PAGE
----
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'American Hustle' Review

December 30, 2013
'American Hustle'

The con is on in 'American Hustle'

Pay attention when you watch writer and director David O. Russell's latest film "American Hustle" or you might get conned.

The story becomes so intricate and snowballs into a bevy of shady dealings with dirty politicians, mobsters and the FBI that you don't want to miss a beat.

The cast is a load of eye candy that includes Amy Adams, Christian Bale, Bradley Cooper, Jennifer Lawrence and Jeremy Renner. There is a small appearance by Robert DeNiro, too.

Russell's film is very loosely based on the FBI's Abscam affair, a successfully unsuccessful sting that put seven members of congress behind bars. Turns out the tactics used by the FBI weren't exactly legal and borderlined on entrapment.

The film opens with a black screen and white text that reads, "Some of this actually happened." It was clear from the start that "American Hustle" wasn't going to be precise or fact-based, so the chances of it being history lesson versus pure entertainment were slim.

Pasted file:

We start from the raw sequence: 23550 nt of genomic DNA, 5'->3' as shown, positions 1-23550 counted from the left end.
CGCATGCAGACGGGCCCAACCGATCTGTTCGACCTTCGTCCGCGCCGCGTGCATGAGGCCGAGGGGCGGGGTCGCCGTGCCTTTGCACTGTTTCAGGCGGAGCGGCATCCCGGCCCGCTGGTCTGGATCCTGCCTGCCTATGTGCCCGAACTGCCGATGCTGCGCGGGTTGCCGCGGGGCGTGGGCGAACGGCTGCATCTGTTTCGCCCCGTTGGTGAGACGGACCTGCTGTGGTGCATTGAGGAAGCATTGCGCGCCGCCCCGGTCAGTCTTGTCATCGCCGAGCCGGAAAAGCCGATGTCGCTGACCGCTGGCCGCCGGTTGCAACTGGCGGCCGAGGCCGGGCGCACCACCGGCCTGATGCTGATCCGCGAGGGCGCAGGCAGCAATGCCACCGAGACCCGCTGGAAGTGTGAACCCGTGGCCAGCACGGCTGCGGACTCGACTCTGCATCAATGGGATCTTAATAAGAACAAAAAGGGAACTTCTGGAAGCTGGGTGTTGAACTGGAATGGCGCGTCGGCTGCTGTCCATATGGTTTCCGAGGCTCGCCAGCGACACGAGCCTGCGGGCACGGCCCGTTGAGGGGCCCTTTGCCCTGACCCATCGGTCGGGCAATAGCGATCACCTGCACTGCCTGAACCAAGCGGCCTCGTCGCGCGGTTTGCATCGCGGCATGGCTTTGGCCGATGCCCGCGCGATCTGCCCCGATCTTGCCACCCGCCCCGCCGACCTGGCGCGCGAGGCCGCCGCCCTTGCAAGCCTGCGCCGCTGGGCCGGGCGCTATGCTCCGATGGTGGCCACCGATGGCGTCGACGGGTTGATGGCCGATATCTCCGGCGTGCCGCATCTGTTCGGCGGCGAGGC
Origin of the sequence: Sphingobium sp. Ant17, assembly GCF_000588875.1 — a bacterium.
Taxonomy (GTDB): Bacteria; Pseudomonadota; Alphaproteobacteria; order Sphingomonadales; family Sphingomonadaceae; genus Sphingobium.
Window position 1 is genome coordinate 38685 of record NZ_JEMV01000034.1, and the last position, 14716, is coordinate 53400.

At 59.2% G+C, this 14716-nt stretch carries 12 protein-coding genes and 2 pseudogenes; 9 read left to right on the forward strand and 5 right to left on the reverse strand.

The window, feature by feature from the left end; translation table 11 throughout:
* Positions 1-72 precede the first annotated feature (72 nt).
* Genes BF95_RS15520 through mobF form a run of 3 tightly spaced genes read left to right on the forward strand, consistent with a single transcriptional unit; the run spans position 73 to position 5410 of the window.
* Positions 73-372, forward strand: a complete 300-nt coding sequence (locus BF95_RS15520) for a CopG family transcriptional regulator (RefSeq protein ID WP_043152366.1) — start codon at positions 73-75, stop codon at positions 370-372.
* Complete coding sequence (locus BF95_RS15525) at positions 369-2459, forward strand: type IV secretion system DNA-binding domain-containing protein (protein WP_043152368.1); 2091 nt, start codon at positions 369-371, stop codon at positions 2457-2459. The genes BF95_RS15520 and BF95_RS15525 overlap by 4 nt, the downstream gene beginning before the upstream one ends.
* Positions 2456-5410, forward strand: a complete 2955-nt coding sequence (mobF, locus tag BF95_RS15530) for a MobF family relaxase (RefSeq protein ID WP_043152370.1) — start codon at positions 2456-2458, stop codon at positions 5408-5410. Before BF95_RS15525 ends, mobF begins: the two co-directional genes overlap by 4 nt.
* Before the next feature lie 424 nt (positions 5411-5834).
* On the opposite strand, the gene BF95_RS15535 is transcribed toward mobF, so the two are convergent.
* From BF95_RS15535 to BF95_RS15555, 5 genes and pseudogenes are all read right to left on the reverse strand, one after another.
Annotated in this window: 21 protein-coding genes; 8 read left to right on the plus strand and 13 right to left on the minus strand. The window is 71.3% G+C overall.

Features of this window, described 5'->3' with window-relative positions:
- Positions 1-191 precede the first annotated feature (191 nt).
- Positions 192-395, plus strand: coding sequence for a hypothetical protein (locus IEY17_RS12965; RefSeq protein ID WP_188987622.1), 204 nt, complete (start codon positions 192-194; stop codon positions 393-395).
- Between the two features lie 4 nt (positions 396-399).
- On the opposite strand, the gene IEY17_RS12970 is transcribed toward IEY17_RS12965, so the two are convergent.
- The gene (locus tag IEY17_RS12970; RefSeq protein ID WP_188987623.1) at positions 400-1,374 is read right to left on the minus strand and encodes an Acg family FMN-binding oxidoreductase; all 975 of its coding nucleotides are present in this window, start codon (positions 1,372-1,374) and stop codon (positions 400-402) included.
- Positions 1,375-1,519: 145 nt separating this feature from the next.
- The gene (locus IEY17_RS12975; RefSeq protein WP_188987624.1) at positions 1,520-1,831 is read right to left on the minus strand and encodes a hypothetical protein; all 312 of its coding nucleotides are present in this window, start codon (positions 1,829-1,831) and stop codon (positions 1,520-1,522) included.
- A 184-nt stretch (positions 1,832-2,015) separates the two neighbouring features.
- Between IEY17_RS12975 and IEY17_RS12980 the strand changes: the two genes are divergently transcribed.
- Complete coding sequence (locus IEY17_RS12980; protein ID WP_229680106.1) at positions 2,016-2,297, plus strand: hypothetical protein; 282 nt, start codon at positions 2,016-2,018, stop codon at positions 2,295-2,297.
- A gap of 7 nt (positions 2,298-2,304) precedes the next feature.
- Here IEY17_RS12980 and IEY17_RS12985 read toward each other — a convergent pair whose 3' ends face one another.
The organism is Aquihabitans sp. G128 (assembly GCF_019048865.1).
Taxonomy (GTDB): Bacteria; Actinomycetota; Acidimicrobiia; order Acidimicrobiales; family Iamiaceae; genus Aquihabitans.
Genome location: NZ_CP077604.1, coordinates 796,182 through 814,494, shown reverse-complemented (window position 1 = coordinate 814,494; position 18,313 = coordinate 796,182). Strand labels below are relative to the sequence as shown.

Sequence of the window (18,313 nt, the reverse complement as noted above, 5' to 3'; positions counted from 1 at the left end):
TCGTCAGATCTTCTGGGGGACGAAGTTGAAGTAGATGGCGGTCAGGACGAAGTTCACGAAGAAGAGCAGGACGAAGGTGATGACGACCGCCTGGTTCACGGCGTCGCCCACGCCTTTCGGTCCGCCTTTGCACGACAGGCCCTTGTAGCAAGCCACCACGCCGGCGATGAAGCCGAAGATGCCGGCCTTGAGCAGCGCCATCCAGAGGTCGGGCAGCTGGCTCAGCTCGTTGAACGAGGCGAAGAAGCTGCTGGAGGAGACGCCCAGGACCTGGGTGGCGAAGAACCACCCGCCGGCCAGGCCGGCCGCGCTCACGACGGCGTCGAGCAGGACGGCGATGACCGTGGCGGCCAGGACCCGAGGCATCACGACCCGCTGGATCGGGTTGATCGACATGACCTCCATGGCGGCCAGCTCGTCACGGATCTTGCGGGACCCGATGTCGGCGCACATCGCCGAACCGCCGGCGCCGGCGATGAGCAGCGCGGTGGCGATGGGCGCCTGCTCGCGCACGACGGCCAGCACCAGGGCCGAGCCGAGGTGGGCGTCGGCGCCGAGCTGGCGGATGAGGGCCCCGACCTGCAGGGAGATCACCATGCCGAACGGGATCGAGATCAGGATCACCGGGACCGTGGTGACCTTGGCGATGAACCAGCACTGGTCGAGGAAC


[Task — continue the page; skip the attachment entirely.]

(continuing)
"America Hustle" is based in the era of disco, platforms and lapel collars the size of a small country.

In the most basic sense, Adams and Bale play a pair of cons, Irving Rosenfeld and Sydney Prosser, that are busted by Cooper's character Richie DiMaso, an FBI agent who is out to make a name for himself.

The trio carries the film as an ensemble while a nice addition is Lawrence's character, Rosalyn as the depressed obsessivecompulsive stay-at-home-mom and Bale's wife is the perfect comedie boost. Her lines are Woody Allen-esque and perfectly timed.

The story zig-zags all over the place and maintains a steady pace, so the two-hour plus runtime doesn't feel so long. As each scene passes the tension builds and the Cooper's character gets greedy. He continuously looks for the bigger bust or as a con man would call it, the bigger score.

As it develops the story becomes an intricate web of lies and deceit.

Bale's character Irving will go down as having the most epic comb-over in the history of comb-overs. Yet, he has Adams' character wrapped around his finger. Sydney is way out of Irving's league you'd think but she must have a thing for potbelly con men.

Russell blends comedy and drama masterfully in "American Hustle" and a film you'll want to watch a few times to catch all the small details.

Original headline: The con is on in 'American Hustle'



Source: (c) 2013 La Prensa San Antonio


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